Elway deserves credit for signing Manning. It’s the crown jewel of his GM tenure. But it’s not like Elway was a visionary for wanting Manning—this was Peyton Freakin’ Manning. Lots of teams wanted Manning, and the Broncos got him in part because Elway is famous. The greatest front-office achievement he has accomplished stems from his being John Elway more than showing any kind of talent-evaluation insight.

Denver Broncos v Indianapolis Colts
Trevor Siemian
Andy Lyons/Getty Images

Meh: Finding a Non-Disastrous QB in the Seventh Round

Since 2010, 16 quarterbacks have been taken in the seventh and final round of the NFL draft. Most have not panned out. Eleven of those 16 players, including Elway draftees Zac Dysert and Chad Kelly, have yet to throw a pass in an NFL game. Three of the 16 have fewer than 10 career attempts. One, Greg McElroy, started a single game, when he bypassed Mark Sanchez and Tim Tebow on the Jets depth chart going into a 2012 matchup against the San Diego Chargers. McElroy was sacked 11 times in that contest, and New York lost 27-17.

And then there is Trevor Siemian, drafted by Elway in 2015. Siemian has started a whopping 24 games, winning 13 of them. He’s not just the best seventh-round QB of the decade—he’s essentially the only seventh-round QB to have played meaningful snaps in the league.

I don’t know how Elway managed to identify Siemian as a potential NFL starting quarterback. Trust me—I went to Northwestern, where Siemian played, while Siemian was in school. I watched him fall on his butt to lose a game against Michigan; I wouldn’t have used a 13th-round draft pick to take him. Somehow, Elway recognized pro-caliber talent in a player who threw more interceptions (11) than touchdowns (seven) as a senior.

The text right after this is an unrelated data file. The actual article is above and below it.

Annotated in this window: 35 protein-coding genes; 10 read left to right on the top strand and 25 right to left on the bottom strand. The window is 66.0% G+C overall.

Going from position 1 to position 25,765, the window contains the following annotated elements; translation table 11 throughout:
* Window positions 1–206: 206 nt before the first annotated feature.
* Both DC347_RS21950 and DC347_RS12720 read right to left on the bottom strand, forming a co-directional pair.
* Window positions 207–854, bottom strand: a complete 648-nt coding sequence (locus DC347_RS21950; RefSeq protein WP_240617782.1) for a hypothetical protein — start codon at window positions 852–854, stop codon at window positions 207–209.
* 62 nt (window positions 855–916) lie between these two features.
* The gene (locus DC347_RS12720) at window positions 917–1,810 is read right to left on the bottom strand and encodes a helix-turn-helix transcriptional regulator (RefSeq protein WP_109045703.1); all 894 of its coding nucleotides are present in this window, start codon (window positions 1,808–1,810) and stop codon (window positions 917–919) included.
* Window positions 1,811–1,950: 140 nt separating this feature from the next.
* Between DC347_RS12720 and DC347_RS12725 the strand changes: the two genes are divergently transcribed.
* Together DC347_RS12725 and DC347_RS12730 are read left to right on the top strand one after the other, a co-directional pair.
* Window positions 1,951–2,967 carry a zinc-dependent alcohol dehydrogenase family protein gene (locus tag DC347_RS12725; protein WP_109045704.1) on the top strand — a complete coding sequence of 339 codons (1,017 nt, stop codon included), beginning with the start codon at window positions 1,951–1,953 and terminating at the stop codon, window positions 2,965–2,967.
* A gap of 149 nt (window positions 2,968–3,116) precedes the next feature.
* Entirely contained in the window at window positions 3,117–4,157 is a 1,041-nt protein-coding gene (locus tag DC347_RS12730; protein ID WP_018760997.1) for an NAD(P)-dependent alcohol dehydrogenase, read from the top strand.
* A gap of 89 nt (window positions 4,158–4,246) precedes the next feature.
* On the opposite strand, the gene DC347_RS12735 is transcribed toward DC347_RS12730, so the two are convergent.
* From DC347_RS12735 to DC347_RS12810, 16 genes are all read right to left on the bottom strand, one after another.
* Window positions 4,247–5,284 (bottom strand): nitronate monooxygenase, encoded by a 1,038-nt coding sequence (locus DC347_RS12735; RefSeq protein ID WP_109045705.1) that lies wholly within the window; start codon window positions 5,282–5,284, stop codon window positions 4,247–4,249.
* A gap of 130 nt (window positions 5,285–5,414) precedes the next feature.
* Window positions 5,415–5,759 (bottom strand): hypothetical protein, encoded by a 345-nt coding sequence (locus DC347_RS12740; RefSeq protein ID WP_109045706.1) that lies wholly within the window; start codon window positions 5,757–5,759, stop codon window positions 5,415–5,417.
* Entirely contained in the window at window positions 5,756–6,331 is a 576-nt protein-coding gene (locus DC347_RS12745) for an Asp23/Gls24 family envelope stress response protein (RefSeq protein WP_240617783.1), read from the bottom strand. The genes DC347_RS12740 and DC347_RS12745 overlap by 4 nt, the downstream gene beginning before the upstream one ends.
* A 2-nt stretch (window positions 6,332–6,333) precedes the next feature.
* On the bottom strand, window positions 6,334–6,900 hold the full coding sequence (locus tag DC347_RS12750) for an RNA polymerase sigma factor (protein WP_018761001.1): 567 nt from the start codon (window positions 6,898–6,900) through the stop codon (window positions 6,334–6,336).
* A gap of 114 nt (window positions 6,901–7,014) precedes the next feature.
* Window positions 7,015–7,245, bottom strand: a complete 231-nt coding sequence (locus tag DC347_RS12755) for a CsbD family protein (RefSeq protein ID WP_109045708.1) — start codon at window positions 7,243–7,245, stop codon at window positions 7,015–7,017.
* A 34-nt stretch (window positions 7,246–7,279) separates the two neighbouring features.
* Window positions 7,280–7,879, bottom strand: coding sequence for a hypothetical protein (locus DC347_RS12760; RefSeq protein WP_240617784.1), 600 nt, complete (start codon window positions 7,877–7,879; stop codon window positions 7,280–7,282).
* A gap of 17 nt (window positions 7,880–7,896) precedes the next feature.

But then again, Siemian has been bad in the NFL—on the aforementioned list of the 36 quarterbacks, Siemian ranks 32nd in yards per attempt, tied for 30th in touchdown rating, and 34th in passer rating. Siemian has far outperformed the average seventh-round draft pick, but perhaps the noteworthy part of his stint on the Broncos isn’t that he performed well for a seventh-rounder, but that Elway’s roster was so QB-deficient that he needed to start a guy recently picked in the final round of the draft.

Miss: The Brock Osweiler Era

Osweiler was the first quarterback Elway ever drafted, and he has one defining trait: He’s tall. At 6-foot-7, Osweiler is tied for being the tallest quarterback to play in the NFL this millennium.

The Broncos selected Osweiler in the second round of the 2012 draft and put him on the bench for three years behind Manning. Brock’s name was finally called in 2015, when Manning got injured, and he looked decent, averaging 7.2 yards per attempt and throwing more touchdown passes (10) than interceptions (six). Most importantly, the Broncos won five of the seven games in which he played, securing a playoff spot while their franchise quarterback was on the mend.

Since then, Osweiler’s career has been a joke. The Texans signed him to a four-year, $72 million deal in 2016 and immediately had buyer’s remorse, after Osweiler failed to prove himself superior to Tom Savage. The Texans traded him to the Browns the following March in a rare NBA-style salary dump, and Cleveland paid him $16 million to not play. Just a year after letting Osweiler walk, Elway signed him again in 2017. He started four games that season, going 0-4 with as many touchdowns as interceptions while averaging a hideous 5.6 yards per attempt—a number that would’ve been worst in the league if he’d thrown enough passes to qualify. (The actual worst in the league: Flacco, at 5.7.)